FM 34-45: Tactics, Techniques, and Procedures for Electronic Attack
This Chapter discusses the deployment of ES systems and the collection and dissemination of ES data in support of EA. For EA to be successful on the battlefield, the commander must understand the role of ES and how to coordinate the ES effort in support of EA.
ELECTRONIC SUPPORT DATA
5-1. ES assets collect information for three purposes:
5-2. Currently database development relies heavily on exploiting signal internals, which include what is said that specifically identifies the target and gives target intent. Future ES systems, like PROPHET, will detect and collect signal externals. Signal externals only identify that an emitter is active and is located at a specific grid coordinate. If the ES system is designed to identify what kind of unit is associated with the peculiar characteristics of the emitter, then you will know a little about the unit but not the specifics of its purpose, capabilities, and intent. More detailed analysis, often at echelons higher than that supporting the EA asset, is required to provide this information.
5-3. DETECT is composed of three functions:
DEPLOY ELECTRONIC SUPPORT AND ELECTRONIC ATTACK ASSETS
5-4. Deploying assets is naturally divided into the three basic categories of platforms:
5-5. ES assets are not deployed in the same manner as EA systems. ES systems deploy in various formations to create a baseline which will provide area coverage for specific missions. For example, the "Lazy W" configuration is used for a wide coverage along a front where enemy positions are unknown. Systems will deploy to high ground for best LOS, while still remaining in proximity to adjacent systems in order to maintain system parameters and good baseline for DF and cueing operations. Targets from the HPTL will be found, identified, located, and targeted for a predesignated mission. In the defensive, ES assets are used primarily to identify targets on AAs into the AO.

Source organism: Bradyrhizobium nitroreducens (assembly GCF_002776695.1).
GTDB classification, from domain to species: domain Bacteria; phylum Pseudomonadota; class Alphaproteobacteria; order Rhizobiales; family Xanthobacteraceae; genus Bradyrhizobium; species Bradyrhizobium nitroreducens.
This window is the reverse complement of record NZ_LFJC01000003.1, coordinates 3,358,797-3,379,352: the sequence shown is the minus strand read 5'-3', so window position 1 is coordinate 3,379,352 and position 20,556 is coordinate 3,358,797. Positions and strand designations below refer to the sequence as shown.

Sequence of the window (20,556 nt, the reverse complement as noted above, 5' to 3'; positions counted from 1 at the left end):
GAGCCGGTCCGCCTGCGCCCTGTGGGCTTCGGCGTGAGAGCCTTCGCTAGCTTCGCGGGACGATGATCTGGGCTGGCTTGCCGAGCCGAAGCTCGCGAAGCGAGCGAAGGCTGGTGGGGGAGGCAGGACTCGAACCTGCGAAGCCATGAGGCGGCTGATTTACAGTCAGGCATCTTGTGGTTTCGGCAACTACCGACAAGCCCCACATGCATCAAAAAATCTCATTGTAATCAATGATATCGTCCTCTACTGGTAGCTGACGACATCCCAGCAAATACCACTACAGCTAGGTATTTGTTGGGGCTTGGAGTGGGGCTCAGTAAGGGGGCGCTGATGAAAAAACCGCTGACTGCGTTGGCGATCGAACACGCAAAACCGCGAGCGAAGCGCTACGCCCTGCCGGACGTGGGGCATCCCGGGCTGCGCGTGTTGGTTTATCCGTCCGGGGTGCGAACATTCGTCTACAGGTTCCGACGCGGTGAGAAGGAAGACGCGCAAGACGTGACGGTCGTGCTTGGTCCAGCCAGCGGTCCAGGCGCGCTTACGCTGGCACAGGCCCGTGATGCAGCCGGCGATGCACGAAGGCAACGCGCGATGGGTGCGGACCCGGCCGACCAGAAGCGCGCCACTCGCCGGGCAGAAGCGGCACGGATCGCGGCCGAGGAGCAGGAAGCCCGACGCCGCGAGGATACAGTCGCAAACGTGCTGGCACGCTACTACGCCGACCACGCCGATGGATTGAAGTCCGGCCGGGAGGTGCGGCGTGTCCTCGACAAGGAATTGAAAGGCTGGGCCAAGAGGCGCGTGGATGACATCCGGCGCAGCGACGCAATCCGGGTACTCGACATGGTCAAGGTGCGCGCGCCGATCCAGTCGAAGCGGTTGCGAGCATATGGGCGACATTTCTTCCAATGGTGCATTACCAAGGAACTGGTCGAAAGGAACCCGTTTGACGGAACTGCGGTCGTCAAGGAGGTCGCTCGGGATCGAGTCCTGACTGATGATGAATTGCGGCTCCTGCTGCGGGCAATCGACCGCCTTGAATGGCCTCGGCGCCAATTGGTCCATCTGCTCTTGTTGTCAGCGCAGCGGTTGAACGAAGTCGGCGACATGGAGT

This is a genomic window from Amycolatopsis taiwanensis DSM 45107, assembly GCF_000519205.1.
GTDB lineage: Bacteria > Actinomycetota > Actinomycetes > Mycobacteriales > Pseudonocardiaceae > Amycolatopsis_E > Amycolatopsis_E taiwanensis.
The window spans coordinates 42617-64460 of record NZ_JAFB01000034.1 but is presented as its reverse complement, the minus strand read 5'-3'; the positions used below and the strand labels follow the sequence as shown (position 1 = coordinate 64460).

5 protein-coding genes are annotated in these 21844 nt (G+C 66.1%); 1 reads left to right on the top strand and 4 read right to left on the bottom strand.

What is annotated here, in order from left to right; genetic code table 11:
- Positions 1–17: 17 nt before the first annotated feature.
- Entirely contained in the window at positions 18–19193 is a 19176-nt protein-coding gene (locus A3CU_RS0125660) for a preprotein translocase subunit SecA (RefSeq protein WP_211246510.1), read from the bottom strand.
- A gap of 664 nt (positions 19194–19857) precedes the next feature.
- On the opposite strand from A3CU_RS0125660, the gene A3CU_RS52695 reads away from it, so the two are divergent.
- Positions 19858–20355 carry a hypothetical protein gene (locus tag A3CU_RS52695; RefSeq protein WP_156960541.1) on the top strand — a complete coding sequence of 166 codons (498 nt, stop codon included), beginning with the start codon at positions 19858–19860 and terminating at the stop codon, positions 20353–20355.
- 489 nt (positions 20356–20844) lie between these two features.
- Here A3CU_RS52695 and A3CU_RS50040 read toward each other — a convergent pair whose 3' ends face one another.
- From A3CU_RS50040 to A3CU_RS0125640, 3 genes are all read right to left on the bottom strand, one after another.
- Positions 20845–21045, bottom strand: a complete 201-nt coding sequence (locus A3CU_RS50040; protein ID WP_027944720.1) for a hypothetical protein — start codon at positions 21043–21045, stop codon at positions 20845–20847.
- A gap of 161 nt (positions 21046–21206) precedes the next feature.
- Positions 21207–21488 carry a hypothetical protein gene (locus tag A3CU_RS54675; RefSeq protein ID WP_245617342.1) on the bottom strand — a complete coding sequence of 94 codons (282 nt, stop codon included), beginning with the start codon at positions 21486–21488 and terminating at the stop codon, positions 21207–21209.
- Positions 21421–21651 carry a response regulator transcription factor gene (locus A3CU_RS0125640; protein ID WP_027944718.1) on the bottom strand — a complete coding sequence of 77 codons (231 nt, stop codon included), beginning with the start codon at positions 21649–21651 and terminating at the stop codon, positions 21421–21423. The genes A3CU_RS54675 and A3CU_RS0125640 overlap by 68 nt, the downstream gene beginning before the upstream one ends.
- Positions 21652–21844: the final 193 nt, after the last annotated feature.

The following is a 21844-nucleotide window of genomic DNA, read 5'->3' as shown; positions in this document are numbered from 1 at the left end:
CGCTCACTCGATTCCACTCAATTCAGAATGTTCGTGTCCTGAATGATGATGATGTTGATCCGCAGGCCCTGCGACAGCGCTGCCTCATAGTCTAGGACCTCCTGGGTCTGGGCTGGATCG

5-6. EA assets deploy to cover specific areas in response to targeting requirements. EA assets will move to high ground to achieve optimal LOS; generally valleys, passes, roads, and bridges are ideal target areas because they create choke points in which EA is most effective. EA assets will not deploy in the same area unless a high number of targets require two systems or more to cover them.
GROUND AND AIR ASSETS CAPABILITIES
5-7. Air and ground assets have unique capabilities to consider when employing. Employ air and ground assets to complement their capabilities. The collection manager must ensure that the ISM is configured to efficiently fulfill the requirements. Use of EAC assets should never be the sole source of ES. Because EAC ES assets are not organic to the ground commander, they lack the responsiveness and flexibility to collect within a specific area and cross-cue other sensors.
5-8. Airborne deployment falls into three functions. These assets are heavy maintenance items and are generally used during specified periods to provide EA capability on targets not in range of ground assets.
Select Restricted Operation Zone (ROZ)
5-9. The ROZ determines the flight path from which the airborne platform will perform its mission. This function has five steps:
Coordinate ROZ Selection
5-10. This function covers the coordination for air space with the BCD. Pilots will request a ROZ with the MI battalion S3. This request will specify the air space and request it 72 hours in advance. The S3 will then coordinate the request with the Joint Forces Air Component Commander (JFLAC)/A2C2 for the ROZ. This JFLAC/A2C2 at the Corps will then pass the request onto the BCD. The BCD will coordinate with air space managers who decide whether this request is acceptable or if an alternate ROZ is granted due to air space limitations.
Review Air Threat Report
5-11. The pilots and crew perform this step. The aviation brigade will receive intelligence on the current threat to air assets and confirm the intelligence with the ACE. The pilots and crew will review this report before the mission. This report may cause the use of alternate ROZs because of a high threat. New intelligence and requirements update steps 2 and 3 continuously.
GROUND MANPACK PLATFORMS
5-12. Manpack collection teams can be deployed alone or in conjunction with other elements. Independently deployed assets will have the additional responsibility of team security and added supply considerations.
Ground Manpack System
5-13. Manpack collection systems provide the commander with unique capabilities when conducting initial entry, stability operations, and support operations. Found in both light and special operations forces (SOF) units, manpack systems have characteristics not found in vehicle systems. Manpack systems are characterized by the following: